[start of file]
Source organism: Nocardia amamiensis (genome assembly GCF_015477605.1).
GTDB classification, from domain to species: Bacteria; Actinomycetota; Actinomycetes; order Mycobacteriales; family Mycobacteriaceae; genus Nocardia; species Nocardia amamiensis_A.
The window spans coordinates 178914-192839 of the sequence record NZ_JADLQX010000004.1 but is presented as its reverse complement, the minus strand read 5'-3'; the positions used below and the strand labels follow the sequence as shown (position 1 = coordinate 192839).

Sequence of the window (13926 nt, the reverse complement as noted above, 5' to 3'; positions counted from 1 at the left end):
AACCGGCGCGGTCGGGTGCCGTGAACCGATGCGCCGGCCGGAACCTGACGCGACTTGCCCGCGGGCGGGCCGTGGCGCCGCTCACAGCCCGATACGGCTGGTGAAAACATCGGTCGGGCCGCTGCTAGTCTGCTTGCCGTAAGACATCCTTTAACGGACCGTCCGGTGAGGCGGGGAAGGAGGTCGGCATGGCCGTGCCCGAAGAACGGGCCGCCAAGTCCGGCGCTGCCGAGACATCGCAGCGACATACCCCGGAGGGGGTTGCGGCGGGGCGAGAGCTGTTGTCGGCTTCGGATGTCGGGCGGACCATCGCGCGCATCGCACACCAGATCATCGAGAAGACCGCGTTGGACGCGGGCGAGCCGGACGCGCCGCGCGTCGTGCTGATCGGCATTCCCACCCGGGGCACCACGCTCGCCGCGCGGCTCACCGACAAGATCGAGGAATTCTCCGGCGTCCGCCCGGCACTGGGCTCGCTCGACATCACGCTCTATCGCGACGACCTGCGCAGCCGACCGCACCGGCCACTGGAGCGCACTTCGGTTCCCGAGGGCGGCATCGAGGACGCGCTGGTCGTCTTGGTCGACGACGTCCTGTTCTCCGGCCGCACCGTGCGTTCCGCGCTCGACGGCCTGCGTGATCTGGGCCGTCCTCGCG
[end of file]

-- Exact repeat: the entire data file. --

Source organism: Nocardia amamiensis (genome assembly GCF_015477605.1).
GTDB classification, from domain to species: Bacteria; Actinomycetota; Actinomycetes; order Mycobacteriales; family Mycobacteriaceae; genus Nocardia; species Nocardia amamiensis_A.
The window spans coordinates 178914-192839 of the sequence record NZ_JADLQX010000004.1 but is presented as its reverse complement, the minus strand read 5'-3'; the positions used below and the strand labels follow the sequence as shown (position 1 = coordinate 192839).

Sequence of the window (13926 nt, the reverse complement as noted above, 5' to 3'; positions counted from 1 at the left end):
AACCGGCGCGGTCGGGTGCCGTGAACCGATGCGCCGGCCGGAACCTGACGCGACTTGCCCGCGGGCGGGCCGTGGCGCCGCTCACAGCCCGATACGGCTGGTGAAAACATCGGTCGGGCCGCTGCTAGTCTGCTTGCCGTAAGACATCCTTTAACGGACCGTCCGGTGAGGCGGGGAAGGAGGTCGGCATGGCCGTGCCCGAAGAACGGGCCGCCAAGTCCGGCGCTGCCGAGACATCGCAGCGACATACCCCGGAGGGGGTTGCGGCGGGGCGAGAGCTGTTGTCGGCTTCGGATGTCGGGCGGACCATCGCGCGCATCGCACACCAGATCATCGAGAAGACCGCGTTGGACGCGGGCGAGCCGGACGCGCCGCGCGTCGTGCTGATCGGCATTCCCACCCGGGGCACCACGCTCGCCGCGCGGCTCACCGACAAGATCGAGGAATTCTCCGGCGTCCGCCCGGCACTGGGCTCGCTCGACATCACGCTCTATCGCGACGACCTGCGCAGCCGACCGCACCGGCCACTGGAGCGCACTTCGGTTCCCGAGGGCGGCATCGAGGACGCGCTGGTCGTCTTGGTCGACGACGTCCTGTTCTCCGGCCGCACCGTGCGTTCCGCGCTCGACGGCCTGCGTGATCTGGGCCGTCCTCGCG